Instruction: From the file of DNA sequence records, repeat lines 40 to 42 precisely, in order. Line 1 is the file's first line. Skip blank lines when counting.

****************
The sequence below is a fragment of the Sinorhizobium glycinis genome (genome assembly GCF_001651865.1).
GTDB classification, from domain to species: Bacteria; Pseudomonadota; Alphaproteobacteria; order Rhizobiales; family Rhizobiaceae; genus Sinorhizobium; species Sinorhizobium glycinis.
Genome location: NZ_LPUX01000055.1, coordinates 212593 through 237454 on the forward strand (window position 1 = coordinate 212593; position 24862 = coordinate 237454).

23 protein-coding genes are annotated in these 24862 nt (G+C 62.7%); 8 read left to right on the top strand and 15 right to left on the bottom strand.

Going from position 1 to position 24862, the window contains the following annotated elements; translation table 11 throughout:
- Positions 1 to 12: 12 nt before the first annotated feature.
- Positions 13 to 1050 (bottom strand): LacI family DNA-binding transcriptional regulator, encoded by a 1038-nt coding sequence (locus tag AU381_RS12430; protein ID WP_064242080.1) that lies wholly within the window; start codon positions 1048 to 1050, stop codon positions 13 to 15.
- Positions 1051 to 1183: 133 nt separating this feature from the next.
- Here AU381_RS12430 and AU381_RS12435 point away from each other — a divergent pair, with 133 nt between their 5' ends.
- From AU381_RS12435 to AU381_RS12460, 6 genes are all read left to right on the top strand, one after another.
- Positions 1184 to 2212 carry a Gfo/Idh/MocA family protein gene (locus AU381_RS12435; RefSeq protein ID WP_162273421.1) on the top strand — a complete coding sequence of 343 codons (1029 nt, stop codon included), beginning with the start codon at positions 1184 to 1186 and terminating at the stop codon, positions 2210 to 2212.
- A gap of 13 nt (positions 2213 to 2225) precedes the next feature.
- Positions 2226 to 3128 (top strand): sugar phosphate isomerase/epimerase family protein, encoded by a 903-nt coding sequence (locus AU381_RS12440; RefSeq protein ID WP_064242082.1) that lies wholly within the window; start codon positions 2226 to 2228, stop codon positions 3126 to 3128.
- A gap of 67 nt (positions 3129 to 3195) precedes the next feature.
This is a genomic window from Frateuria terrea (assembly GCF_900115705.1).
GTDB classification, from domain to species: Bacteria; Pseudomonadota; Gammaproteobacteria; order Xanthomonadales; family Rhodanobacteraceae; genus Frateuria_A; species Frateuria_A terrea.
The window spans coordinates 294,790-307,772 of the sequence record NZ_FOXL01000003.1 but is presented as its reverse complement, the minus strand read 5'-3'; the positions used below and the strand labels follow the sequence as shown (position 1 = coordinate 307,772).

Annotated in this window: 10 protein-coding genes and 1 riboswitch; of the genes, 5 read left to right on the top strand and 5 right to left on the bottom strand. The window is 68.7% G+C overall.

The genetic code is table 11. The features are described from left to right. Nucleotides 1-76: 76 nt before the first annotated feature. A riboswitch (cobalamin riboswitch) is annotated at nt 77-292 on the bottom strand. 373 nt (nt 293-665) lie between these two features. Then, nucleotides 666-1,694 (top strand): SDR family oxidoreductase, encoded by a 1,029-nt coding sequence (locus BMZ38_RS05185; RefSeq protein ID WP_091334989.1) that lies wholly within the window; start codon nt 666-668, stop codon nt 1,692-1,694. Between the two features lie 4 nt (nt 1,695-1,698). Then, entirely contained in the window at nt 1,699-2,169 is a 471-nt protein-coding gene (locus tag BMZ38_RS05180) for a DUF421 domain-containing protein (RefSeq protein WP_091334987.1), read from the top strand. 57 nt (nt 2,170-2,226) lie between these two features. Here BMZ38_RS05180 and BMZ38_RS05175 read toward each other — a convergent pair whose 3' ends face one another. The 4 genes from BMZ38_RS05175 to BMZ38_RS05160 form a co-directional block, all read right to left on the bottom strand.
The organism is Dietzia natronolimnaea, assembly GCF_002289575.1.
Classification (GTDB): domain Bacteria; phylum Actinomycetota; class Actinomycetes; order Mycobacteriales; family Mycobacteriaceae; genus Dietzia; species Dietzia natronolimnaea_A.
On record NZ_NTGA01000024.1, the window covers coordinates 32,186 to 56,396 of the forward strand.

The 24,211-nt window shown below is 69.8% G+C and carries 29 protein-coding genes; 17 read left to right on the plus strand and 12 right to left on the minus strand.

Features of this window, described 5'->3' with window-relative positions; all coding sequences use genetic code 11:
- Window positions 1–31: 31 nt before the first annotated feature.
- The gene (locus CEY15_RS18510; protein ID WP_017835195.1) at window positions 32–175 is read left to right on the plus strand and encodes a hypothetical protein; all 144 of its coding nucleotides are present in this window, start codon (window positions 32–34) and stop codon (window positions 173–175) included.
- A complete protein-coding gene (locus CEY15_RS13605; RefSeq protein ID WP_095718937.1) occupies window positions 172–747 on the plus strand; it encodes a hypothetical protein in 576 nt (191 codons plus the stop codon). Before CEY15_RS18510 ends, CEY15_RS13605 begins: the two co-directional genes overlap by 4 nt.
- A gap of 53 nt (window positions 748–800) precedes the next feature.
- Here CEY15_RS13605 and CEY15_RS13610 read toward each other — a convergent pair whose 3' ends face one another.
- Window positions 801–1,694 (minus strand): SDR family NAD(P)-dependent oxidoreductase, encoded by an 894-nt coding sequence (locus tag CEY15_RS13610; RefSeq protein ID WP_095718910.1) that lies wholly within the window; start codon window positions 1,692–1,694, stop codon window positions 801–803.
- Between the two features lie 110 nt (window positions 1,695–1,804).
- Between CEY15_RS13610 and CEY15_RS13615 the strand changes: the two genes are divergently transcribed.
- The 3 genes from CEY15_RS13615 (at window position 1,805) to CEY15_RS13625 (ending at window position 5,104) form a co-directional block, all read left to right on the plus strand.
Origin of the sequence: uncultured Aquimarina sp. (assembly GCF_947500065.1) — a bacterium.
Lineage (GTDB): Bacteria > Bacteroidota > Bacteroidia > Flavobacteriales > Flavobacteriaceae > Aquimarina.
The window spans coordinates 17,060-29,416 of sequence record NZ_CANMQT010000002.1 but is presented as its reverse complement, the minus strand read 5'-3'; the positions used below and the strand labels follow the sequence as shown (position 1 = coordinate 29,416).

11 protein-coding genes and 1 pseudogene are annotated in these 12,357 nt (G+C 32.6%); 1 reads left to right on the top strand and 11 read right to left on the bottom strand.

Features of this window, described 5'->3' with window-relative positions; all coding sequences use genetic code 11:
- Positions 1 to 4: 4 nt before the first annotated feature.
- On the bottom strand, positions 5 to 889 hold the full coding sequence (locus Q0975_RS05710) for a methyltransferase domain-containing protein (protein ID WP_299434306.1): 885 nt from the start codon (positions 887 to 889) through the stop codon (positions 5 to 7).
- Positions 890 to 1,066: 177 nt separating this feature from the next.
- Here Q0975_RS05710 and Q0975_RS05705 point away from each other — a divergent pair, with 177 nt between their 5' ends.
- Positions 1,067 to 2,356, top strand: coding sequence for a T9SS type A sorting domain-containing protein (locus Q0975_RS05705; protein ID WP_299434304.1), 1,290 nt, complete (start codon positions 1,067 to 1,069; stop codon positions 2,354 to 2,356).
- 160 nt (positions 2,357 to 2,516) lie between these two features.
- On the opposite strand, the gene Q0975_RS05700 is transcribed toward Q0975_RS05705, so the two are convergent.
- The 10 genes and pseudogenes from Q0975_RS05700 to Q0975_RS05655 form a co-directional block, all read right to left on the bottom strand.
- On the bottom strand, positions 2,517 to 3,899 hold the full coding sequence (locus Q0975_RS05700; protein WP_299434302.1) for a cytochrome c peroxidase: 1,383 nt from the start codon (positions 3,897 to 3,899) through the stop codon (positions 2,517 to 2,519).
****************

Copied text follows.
- On the bottom strand, positions 5 to 889 hold the full coding sequence (locus Q0975_RS05710) for a methyltransferase domain-containing protein (protein ID WP_299434306.1): 885 nt from the start codon (positions 887 to 889) through the stop codon (positions 5 to 7).
- Positions 890 to 1,066: 177 nt separating this feature from the next.
- Here Q0975_RS05710 and Q0975_RS05705 point away from each other — a divergent pair, with 177 nt between their 5' ends.